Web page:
The cab of a Class 374 at Paris Gare du Nord

By April 2013, testing had started at Siemens Mobility's Wegberg-Wildenrath Test and Validation Centre.[citation needed]

On 27 January 2014, set 4007+4008 was hauled across Belgium by B-Logistiks' TRAXX E 186 199,[20] and on the night of 29/30 January 2014 was delivered to Temple Mills Depot.

Following tests, the French Railway Safety Board (EPSF) granted an authorisation to run the train in France on 16 October 2015; the approval for operating through the Channel Tunnel was granted on 19 November by the Intergovernmental Commission (IGC).[21] At the beginning of January 2016 the Belgian authority SSICF authorised the operation in its country.[22]


Class 374 alongside a Class 373 at London St Pancras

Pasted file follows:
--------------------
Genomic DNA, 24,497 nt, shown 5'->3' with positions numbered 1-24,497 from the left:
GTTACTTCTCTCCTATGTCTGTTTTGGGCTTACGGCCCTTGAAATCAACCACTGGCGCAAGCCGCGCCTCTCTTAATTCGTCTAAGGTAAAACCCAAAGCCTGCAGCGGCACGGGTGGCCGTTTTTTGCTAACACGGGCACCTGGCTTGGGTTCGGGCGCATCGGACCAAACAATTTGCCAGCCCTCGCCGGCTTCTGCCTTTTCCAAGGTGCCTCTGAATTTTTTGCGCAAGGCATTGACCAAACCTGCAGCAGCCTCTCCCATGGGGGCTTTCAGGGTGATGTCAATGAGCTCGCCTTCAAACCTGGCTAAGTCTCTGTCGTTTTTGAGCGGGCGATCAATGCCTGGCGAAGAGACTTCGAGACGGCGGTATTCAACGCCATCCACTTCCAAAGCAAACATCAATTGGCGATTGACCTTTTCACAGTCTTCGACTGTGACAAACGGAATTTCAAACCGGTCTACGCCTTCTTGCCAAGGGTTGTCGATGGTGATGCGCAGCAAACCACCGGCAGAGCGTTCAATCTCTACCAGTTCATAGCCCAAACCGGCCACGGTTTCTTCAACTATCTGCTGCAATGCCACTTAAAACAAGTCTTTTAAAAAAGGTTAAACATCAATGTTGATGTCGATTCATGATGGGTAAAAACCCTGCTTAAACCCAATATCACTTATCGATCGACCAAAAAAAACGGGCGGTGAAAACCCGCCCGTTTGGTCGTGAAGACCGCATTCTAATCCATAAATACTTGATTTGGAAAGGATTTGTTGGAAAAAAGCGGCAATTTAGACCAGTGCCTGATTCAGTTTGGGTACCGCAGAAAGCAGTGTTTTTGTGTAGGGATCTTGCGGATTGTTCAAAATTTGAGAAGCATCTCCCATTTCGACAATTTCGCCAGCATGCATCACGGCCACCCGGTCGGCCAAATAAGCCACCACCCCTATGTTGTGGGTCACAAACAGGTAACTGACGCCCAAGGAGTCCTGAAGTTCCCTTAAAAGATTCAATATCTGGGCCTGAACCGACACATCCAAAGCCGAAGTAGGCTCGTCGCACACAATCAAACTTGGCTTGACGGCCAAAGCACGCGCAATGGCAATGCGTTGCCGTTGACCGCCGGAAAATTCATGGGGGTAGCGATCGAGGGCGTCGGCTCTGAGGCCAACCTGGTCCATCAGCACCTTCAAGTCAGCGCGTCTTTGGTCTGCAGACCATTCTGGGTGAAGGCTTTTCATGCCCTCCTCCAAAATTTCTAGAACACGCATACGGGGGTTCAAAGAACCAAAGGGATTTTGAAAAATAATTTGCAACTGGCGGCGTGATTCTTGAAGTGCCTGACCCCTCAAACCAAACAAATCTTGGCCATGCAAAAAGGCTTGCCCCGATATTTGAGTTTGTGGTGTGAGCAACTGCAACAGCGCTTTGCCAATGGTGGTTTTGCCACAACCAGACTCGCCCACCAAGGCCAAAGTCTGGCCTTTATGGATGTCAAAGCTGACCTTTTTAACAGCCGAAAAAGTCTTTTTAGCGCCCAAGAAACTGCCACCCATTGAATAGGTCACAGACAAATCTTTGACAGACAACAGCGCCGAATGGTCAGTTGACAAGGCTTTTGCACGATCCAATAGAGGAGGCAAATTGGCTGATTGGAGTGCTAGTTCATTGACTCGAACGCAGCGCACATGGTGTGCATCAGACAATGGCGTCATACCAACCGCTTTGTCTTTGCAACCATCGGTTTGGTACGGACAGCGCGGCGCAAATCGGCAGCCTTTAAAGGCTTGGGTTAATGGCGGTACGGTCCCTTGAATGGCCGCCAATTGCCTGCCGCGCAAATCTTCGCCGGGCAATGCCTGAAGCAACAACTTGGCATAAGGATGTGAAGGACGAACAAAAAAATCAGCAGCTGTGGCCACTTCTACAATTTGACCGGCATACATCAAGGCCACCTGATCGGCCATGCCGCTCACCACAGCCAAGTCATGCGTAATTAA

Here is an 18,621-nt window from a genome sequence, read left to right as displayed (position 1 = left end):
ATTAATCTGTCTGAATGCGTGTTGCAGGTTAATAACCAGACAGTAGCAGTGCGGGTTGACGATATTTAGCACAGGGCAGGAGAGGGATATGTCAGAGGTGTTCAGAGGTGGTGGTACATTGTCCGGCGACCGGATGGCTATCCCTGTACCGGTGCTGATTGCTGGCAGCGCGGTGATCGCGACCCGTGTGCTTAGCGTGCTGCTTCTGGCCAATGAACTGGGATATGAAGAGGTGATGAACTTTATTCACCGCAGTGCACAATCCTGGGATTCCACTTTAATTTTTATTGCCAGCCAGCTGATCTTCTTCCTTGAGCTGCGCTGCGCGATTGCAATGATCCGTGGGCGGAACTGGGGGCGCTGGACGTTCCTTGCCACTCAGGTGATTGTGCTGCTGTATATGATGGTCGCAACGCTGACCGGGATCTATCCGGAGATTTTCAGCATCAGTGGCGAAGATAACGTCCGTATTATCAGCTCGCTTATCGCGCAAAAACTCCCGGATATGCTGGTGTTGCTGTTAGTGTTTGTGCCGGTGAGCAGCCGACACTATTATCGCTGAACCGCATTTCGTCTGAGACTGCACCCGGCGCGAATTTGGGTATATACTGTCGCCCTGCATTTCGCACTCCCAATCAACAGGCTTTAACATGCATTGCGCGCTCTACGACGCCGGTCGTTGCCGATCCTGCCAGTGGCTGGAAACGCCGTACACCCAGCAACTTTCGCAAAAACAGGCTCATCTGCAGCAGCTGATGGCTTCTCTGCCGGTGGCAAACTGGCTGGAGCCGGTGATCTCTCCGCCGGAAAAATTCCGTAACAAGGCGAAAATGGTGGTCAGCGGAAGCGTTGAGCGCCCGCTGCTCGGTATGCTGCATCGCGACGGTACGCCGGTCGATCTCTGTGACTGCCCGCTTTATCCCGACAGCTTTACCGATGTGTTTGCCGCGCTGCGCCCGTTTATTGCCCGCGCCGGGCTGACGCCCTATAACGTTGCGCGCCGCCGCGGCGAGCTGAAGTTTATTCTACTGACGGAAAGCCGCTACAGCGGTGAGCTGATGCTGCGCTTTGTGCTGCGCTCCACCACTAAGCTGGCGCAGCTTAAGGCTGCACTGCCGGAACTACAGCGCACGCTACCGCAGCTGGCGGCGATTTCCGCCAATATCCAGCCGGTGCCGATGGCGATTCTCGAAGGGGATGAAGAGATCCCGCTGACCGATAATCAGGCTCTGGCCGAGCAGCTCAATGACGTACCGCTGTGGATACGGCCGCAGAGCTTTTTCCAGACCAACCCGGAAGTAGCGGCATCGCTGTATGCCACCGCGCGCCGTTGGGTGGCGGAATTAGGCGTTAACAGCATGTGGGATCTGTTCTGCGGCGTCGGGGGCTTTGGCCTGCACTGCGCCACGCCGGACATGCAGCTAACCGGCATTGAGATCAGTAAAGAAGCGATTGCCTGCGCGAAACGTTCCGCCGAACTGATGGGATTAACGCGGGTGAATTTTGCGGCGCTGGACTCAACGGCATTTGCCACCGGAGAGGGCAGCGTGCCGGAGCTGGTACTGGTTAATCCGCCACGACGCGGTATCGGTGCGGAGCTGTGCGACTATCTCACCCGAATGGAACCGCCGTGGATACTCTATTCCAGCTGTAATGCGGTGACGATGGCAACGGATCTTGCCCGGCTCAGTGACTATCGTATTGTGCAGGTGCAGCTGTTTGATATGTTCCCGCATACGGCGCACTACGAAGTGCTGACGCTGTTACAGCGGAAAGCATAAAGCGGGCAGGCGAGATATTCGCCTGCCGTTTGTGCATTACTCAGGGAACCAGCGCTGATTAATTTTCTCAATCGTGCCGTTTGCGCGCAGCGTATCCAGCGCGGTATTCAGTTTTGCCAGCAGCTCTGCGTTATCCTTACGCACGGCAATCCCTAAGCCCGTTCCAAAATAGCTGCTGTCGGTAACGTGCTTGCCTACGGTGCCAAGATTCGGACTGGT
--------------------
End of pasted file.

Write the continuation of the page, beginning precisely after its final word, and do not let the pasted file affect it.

A Class 374 at Arnhem Centraal during a test run; alongside is a Deutsche Bahn ICE 3 EMU

Eurostar have used the trains to expand its core operation between London St Pancras International, Paris Gare du Nord and Brussels Midi/Zuid. To meet the prospect of increased competition through the Channel Tunnel (primarily from DB), it intends to use them to expand its network to Amsterdam, Frankfurt and Cologne, and more destinations in France.[23] The first Class 374 set entered service in November 2015, ahead of the full launch of the new type; the receipt of the safety authorisation from the Intergovernmental Commission was received earlier than expected, allowing Eurostar to begin utilizing the type on a small number of services for in-service testing.[24] In September 2013, Eurostar announced that its new service between London and Amsterdam, intended to begin operation in December 2016, would be operated by the trains.[25] Since April 2018 the scheduled service to Amsterdam operates with two e320 trains per day.[26]